On a recent visit to Rwanda, my ICRW colleague Amy Gregowski and I had the opportunity to meet members of the Rwanda Women’s Network (RWN) and learn about their effort to support survivors of the 1994 genocide. We’re working with the RWN as part of a partnership with the Gender-Based Violence Prevention Network, which is comprised of more than 200 organizations committed to preventing violence in the Horn, East and Southern Africa.
The RWN members greeted us with dance and joyful singing when we arrived at “Village of Hope,” a support center for women genocide survivors in Kigali. But the celebratory atmosphere soon grew somber. Most of the members are widows who became HIV-positive as a result of mass rape. “Everyone here lost relatives and friends in the genocide,” Mukamurangwa Lourance, a community caregiver and paralegal told us. “We dance, not because we are happy, but because it helps us to move on … We dance because we are together and want to show others that together we can reconstruct our country.”
This reconstruction is taking place slowly, as are efforts to improve the lives of Rwandan women through a combination of community activities and progressive laws. For instance, legislation passed in 2009 made all forms of violence illegal, including sexual harassment, trafficking, domestic violence, marital rape and denying a spouse’s right to property or employment. Then there are the on-the-ground, community endeavors. This includes ICRW’s work to train RWN members how to conduct research on issues that will strengthen their programs and advocacy.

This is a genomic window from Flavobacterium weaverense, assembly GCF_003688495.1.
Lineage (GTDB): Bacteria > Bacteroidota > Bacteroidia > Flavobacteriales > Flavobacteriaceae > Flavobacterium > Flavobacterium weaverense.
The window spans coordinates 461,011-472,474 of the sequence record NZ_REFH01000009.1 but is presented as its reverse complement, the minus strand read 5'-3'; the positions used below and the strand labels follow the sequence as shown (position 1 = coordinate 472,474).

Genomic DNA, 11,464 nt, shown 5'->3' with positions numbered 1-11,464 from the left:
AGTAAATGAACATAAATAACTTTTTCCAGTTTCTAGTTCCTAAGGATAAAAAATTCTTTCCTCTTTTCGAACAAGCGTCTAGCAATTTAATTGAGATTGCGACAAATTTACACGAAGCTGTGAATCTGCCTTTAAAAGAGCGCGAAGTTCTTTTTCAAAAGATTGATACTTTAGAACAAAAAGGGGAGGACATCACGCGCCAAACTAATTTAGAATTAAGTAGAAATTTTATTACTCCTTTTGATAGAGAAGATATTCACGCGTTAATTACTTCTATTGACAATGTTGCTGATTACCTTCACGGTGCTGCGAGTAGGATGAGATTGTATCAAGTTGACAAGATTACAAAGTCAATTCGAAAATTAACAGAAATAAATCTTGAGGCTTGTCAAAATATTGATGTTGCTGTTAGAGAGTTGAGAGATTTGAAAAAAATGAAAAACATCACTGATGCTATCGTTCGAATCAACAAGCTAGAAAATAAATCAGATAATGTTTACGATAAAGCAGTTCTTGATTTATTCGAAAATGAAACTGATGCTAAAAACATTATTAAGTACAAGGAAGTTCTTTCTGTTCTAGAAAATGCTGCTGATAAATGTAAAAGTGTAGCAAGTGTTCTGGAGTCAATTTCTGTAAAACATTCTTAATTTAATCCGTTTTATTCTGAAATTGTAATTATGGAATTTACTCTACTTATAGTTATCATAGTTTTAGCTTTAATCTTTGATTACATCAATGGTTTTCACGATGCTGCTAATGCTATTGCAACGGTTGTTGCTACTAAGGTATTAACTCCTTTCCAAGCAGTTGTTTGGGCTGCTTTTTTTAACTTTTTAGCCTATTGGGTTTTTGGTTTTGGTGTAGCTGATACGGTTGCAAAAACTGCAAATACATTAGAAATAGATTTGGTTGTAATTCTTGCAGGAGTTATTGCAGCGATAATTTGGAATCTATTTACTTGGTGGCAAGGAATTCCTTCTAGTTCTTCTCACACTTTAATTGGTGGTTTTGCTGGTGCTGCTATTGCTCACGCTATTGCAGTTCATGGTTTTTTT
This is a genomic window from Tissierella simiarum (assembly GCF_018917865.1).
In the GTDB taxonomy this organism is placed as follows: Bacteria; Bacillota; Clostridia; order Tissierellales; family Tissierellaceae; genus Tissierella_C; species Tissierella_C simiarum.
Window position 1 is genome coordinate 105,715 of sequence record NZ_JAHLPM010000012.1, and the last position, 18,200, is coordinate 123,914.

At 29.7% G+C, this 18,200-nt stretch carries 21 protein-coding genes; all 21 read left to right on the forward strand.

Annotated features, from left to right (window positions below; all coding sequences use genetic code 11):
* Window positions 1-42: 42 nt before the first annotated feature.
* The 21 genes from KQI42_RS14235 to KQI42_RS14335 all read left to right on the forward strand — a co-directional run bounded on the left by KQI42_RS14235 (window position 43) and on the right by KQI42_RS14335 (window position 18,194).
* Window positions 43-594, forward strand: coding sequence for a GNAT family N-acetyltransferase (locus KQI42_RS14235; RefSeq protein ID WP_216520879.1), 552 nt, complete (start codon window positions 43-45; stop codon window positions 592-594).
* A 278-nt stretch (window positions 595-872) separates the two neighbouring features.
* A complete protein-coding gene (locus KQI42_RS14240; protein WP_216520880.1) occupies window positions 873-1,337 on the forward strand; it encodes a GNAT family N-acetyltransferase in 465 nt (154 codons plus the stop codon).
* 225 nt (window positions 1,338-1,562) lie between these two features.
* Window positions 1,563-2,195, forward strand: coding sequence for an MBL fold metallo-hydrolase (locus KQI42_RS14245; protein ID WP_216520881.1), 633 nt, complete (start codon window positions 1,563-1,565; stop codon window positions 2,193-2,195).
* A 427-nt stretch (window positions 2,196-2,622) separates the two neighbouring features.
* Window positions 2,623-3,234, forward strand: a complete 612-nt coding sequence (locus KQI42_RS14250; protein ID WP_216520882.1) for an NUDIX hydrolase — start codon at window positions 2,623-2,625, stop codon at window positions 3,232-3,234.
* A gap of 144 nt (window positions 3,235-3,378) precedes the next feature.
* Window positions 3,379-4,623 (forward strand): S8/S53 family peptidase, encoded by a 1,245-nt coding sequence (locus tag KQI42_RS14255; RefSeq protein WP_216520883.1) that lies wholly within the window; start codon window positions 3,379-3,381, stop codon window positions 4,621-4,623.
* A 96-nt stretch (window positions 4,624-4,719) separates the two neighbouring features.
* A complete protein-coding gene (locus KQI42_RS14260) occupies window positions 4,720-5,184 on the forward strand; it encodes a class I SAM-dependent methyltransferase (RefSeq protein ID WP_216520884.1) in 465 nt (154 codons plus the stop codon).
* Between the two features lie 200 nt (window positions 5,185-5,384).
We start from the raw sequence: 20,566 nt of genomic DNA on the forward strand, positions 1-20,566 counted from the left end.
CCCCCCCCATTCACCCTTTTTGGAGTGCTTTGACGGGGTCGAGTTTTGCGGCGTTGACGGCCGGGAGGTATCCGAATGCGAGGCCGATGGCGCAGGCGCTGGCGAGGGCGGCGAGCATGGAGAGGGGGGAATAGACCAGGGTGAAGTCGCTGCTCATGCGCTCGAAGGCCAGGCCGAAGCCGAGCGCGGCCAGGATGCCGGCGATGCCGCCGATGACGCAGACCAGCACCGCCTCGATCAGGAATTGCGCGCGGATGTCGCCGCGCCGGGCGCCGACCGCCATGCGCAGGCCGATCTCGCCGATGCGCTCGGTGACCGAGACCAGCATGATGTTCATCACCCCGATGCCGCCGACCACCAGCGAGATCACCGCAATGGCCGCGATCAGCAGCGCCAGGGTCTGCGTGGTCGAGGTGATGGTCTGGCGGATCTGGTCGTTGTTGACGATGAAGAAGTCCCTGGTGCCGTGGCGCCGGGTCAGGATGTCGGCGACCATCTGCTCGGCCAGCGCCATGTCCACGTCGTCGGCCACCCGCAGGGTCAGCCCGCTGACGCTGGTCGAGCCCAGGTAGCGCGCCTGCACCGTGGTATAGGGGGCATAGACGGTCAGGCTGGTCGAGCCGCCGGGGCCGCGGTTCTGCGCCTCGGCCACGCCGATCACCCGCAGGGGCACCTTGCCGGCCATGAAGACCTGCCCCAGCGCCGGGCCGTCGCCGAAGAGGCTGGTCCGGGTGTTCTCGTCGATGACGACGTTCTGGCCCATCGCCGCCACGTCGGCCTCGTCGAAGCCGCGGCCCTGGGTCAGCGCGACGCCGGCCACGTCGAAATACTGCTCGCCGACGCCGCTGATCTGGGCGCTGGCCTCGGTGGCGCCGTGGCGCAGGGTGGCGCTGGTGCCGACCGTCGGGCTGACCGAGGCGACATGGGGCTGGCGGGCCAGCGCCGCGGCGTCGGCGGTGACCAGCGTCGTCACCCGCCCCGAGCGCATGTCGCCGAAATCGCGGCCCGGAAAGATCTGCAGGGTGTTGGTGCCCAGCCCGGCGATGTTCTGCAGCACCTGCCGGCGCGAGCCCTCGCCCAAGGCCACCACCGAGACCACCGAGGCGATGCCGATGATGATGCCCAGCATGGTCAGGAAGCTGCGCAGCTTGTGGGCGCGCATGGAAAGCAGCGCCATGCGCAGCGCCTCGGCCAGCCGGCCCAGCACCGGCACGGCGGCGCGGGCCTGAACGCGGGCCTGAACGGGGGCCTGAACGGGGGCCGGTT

Right now, RWN is carrying out a study to understand how violence against women and girls is being addressed in the community of Bugesera, a district in Eastern Rwanda that was deeply affected by the genocide. They will share the results with national leaders and use the findings to improve care for survivors of domestic violence. Network members also have trained community paralegals to help women learn about Rwanda’s new laws and how to protect their rights. It seems to be making a difference:
“After the genocide, our husbands’ families took our properties and tried to chase us away with our children,” one woman told us. “After we learned about the laws we helped women get their land back. We’ve opened our eyes.”
Another woman shared how, after years of beatings by her husband, she was able to gain police protection. “(My husband) stayed in prison for two weeks. It frightened him, and now that he’s out, he is better behaved. After his release, (other RWN members) told him, ‘Don’t think that you can beat her and nothing will happen.’”
“This,” she said, “helped me a lot.”
Amy Gregowski, an ICRW public health specialist, contributed to this blog.
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